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cept in extreme cases to the courts for that purpose. The revenue measures of every sovereign government constitute a system which provides for its enforcement by offcers commissioned for that purpose. In this country this system provides safeguards of its own against mistake, injustice or oppression in the administration of the revenue laws. Such appeals are allowed to specified tribunals as the law-makers deem expedient. Such remedies also for recovering back taxes as may seem wise are provided. In these respects the United States have enacted a system of corrective justice as well as a system of taxation. In both these extremes of the internal revenue, that system is intended to be complete. The government has the right to prescribe the conditions on which it will subject itself to the judgment of the courts; while the free course of remonstrance and appeal may be allowed within the departments, that is all a statutory matter. The general government has wisely made the payment of the tax claim, whether customs or internal revenue, a condition precedent to access to the court. The objecting party can then take his appeal. We regard this as a condition on which alone the government consents to litigate the lawfulness of the original tax. It is not a hard condition. Few governments have conceded such a right on any condition.

This condition of the law is seen in Nichols v. United States, 7 Wall. 122 (1868). The statute provided in that case that no action could be maintained against any collector to recover the amount of duties paid under protest unless the said protest was made in writing and signed by the claimant at or before the payment of the duties, setting forth distinctly and specifically the grounds of objection to the payment thereof. Notwith

Adm. Law-22.

standing this, Nichols & Company, after having paid the duties with no protest in the matter, brought suit against the United States for the over-payment in the Court of Claims. The question was then whether this protest was a condition precedent, indispensable in bringing suit.

The court held that this was the exclusive method. Mr. Justice Davis said: The prompt collection of the revenue and its faithful application is one of the most vital duties of the government. Congress has from time to time passed laws on the subject of revenue, which not only provide for the manner of its collection but also point out a way in which errors may be corrected. These laws constitute a system which Congress has provided for the benefit of those persons who complain of illegal assessment of taxes and illegal exactions of duty. In the administration of the tariff laws, as we have seen, the Secretary of Treasury decides what is due on a specific importation of goods; but if the importer is dissatisfied with this decision, he can contest the question in a suit against the Collector, if before he pays the duties he tells the officers of the law in writing' why he objects to that payment. If the importer does not protest, his right of action is gone. The mischiefs that would result if the aggrieved party could disregard the provisions in the system đevised for his security and benefit and sue at any time in the Court of Claims forbid the idea that Congress intended to allow any other mode to redress a supposed wrong in the operation of the revenue laws than is given in them.91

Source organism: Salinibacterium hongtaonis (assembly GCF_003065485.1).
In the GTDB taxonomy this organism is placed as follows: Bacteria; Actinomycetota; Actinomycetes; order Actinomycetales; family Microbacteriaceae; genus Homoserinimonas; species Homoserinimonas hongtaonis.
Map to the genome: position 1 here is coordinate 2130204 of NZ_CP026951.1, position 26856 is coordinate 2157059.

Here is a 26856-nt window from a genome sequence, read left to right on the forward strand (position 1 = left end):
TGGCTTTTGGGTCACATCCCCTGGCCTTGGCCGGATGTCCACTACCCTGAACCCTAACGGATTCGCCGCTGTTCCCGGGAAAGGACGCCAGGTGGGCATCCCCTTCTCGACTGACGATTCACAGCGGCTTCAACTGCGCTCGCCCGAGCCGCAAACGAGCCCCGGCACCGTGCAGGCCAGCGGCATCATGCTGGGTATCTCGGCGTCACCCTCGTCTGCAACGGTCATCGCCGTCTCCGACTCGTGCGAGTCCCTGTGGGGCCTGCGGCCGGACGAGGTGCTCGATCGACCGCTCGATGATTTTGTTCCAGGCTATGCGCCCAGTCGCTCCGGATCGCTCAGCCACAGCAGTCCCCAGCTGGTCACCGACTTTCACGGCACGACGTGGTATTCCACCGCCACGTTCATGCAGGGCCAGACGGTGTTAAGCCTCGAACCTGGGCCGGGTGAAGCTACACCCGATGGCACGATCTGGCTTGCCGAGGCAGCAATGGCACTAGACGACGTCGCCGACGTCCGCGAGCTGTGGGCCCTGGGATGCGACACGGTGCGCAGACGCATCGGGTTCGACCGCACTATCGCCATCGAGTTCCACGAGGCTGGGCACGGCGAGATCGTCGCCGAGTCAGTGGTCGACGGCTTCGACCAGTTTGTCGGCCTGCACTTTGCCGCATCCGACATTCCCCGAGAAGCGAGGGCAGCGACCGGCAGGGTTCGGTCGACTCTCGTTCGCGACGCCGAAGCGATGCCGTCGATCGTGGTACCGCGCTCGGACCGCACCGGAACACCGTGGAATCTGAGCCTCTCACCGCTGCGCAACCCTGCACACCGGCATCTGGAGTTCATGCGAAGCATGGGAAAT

8 118. Alternative.

In certain cases the law stands that although the matter may be brought before the administration for its adjudication, it need not be so. A suit may be brought against the officer in the ordinary courts of law at any time. That indeed is the situation unless there is statutory provision such as has been seen in the cases that have just been discussed. One of the best known cases upon that point is United States v. Harmon, 147 U. S. 268 (1893). This was a suit brought in the Circuit Court by a United States marshal to recover against the United States certain fees and disbursements which had been forwarded by him to the First Auditor of the Treasury and by him allowed, and then by him to the First Comptroller, and by him disallowed. The act which gave the Circuit Court jurisdiction withheld claims rejected by any department authorized to determine the same.

91 CONCURRENT.--Nichols v. United States. 7 Wall. 122; Averill v.